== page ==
How Long Is Too Long? The Case For Multiple Recital Performances

Photo courtesy of Tori Rogoski

There are two factors when it comes to deciding if you need to add a show: running length and audience capacity.

1 1/2 hours; 3 shows Though Tori Rogoski of Dance Education Center in Stevens Point, Wisconsin, has a comparatively small studio—175 students—she refuses to breach the hour-and-a-half limit on her three recital shows. "It's very important that grandma and grandpa and your aunt and uncle get to see you dance—and that they get to spend time with you afterward," she says. Growing up, Rogoski danced in recitals that lasted three and a half hours, which meant she only got to see her audience guests for a few moments after the show was over.

2 hours; 3–4 shows, depending on enrollment "I'm adamant about this: two hours. That's the most anybody can stand," says Carole Royal of Royal Dance Works in Phoenix. Recreational students perform their dances once, in one show. Competition kids have their own show for the numbers they've competed all year long. Repeat performances are limited to her opening number, the senior competitive company's small- and large-group numbers and that year's "distinguished dancers" (chosen by Royal earlier in the year) routines.

2 1/2 hours; 4 shows Joe Naftal of Dance Connection, Islip, New York, knows his studio's recital length is a little too long, but because it takes place in a big theater and the shows don't sell out, he can't yet justify adding on another one to reduce the overall running time. He does try to get any siblings in the same show, to give parents a break, and one show is entirely composed of 2-year-old class performances. Recreational students are only in one show.

Teaching Tips
A 2019 Dancewave training. Photo by Effy Grey, courtesy Dancewave

By now, most dance educators hopefully understand that they have a responsibility to address racism in the studio. But knowing that you need to be actively cultivating racial equity isn't the same thing as knowing how to do so.

Of course, there's no easy answer, and no perfect approach. As social justice advocate David King emphasized at a recent interactive webinar, "Cultivating Racial Equity in the Classroom," this work is never-ending. The event, hosted by Dancewave (which just launched a new racial-equity curriculum) was a good starting point, though, and offered some helpful takeaways for dance educators committed to racial justice.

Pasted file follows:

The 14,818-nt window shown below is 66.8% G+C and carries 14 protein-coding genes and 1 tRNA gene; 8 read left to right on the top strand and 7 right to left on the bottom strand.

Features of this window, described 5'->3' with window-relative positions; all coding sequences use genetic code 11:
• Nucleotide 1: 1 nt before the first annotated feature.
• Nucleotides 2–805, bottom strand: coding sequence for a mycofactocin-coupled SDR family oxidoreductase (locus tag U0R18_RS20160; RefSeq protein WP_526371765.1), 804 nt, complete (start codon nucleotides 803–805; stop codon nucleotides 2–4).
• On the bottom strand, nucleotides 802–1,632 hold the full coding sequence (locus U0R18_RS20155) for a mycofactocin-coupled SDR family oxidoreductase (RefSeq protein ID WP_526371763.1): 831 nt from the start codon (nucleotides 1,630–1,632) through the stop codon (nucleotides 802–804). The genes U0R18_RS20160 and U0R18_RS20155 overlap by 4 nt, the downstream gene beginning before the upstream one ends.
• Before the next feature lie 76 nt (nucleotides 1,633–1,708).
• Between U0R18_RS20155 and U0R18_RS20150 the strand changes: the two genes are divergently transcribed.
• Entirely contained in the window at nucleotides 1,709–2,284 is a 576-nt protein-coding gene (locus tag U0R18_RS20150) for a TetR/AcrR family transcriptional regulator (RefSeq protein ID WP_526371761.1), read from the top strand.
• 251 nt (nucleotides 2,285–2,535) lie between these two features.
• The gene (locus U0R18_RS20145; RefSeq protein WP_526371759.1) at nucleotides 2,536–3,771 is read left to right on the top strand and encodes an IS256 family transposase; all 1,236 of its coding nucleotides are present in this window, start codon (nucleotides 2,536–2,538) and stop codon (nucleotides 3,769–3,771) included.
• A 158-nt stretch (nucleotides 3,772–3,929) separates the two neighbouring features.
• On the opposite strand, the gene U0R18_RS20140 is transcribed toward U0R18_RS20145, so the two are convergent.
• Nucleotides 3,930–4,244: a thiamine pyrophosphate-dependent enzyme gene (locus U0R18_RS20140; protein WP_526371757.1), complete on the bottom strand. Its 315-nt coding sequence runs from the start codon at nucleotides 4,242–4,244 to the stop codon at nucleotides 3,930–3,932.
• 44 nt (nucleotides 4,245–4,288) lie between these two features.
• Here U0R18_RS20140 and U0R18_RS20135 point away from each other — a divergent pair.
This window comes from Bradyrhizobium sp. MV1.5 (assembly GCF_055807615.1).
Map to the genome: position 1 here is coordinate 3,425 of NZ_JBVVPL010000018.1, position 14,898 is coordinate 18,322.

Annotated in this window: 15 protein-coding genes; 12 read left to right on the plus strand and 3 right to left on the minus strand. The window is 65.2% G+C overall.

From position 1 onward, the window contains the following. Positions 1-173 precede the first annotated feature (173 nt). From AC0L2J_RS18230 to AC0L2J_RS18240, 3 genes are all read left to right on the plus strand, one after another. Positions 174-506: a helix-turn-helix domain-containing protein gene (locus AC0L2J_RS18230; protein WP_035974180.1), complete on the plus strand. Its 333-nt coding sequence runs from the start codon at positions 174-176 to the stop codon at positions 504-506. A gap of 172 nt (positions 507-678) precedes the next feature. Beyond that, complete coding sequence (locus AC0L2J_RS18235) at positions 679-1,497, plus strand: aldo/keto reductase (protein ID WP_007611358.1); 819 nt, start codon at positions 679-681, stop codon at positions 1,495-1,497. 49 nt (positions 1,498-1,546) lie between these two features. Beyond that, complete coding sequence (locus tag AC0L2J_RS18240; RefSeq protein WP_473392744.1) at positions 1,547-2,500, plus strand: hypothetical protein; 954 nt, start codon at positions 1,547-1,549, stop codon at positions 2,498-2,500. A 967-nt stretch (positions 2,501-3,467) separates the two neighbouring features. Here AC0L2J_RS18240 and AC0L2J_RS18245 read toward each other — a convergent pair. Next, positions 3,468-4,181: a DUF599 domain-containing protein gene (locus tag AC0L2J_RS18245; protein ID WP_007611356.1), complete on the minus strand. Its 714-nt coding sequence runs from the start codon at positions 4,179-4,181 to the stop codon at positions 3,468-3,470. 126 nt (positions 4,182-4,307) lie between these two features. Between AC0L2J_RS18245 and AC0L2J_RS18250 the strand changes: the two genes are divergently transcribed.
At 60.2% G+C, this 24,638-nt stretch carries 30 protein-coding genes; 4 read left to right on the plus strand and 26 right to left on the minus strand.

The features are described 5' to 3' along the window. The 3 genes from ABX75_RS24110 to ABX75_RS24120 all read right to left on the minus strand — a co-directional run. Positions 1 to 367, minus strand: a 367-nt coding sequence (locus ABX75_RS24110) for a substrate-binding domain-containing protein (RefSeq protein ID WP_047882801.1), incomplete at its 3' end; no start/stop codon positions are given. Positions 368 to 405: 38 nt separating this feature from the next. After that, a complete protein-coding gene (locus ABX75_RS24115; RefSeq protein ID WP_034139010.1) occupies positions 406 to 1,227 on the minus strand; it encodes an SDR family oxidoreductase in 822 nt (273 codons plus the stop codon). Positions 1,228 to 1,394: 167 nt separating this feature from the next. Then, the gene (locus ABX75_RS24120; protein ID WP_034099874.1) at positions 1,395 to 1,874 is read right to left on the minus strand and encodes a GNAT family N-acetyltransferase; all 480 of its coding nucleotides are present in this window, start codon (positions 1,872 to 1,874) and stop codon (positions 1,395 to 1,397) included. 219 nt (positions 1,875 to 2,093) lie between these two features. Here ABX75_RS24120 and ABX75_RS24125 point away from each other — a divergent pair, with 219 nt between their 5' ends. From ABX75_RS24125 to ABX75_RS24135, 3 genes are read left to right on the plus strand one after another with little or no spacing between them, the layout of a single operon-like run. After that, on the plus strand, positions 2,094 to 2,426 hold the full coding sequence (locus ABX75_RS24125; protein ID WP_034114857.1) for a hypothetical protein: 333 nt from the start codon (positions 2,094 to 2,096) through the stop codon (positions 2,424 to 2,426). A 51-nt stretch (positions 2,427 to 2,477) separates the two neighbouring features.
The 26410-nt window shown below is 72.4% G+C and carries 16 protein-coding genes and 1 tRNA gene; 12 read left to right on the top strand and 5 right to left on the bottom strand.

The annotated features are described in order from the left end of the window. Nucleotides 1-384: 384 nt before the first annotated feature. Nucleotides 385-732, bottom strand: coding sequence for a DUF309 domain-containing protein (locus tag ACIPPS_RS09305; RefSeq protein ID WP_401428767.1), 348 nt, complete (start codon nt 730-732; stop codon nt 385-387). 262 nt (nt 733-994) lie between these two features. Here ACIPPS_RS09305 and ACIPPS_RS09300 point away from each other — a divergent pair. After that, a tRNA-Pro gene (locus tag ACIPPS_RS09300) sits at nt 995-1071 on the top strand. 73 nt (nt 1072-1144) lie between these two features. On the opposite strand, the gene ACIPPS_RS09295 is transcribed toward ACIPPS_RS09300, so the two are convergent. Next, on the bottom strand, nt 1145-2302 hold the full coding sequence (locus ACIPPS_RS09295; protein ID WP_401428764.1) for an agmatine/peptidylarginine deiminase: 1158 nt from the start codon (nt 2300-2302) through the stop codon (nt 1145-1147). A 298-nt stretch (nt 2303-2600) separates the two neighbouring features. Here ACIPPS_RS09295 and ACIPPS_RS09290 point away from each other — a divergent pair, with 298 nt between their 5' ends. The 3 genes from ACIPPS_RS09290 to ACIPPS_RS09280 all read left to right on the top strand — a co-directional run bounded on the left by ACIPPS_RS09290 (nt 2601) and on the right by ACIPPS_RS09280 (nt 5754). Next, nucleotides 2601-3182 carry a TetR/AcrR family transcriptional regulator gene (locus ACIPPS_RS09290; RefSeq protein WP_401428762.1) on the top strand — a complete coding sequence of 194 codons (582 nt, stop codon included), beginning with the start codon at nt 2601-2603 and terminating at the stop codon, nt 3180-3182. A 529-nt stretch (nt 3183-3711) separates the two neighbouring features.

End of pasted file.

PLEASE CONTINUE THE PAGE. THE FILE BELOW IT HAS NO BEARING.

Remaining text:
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Higher Ed
The author, Robyn Watson. Photo courtesy Watson

Recently, I posted a thread of tweets elucidating the lack of respect for tap dance in college dance programs, and arguing that it should be a requirement for dance majors.

According to, out of the 30 top-ranked college dance programs in the U.S., tap dance is offered at 19 of them, but only one school requires majors to take more than a beginner course—Oklahoma City University. Many prestigious dance programs, like the ones at NYU Tisch School of the Arts and SUNY Purchase, don't offer a single course in tap dance.

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Teaching Tips
Getty Images

After months of lockdowns and virtual learning, many studios across the country are opening their doors and returning to in-person classes. Teachers and students alike have likely been chomping at the bit in anticipation of the return of dance-class normalcy that doesn't require a reliable internet connection or converting your living room into a dance space.

But along with the back-to-school excitement, dancers might be feeling rusty from being away from the studio for so long. A loss of flexibility, strength and stamina is to be expected, not to mention emotional fatigue from all of the uncertainty and reacclimating to social activities.

So as much as everyone wants to get back to normal—teachers and studio owners included—erring on the side of caution with your dancers' training will be the most beneficial approach in the long run.

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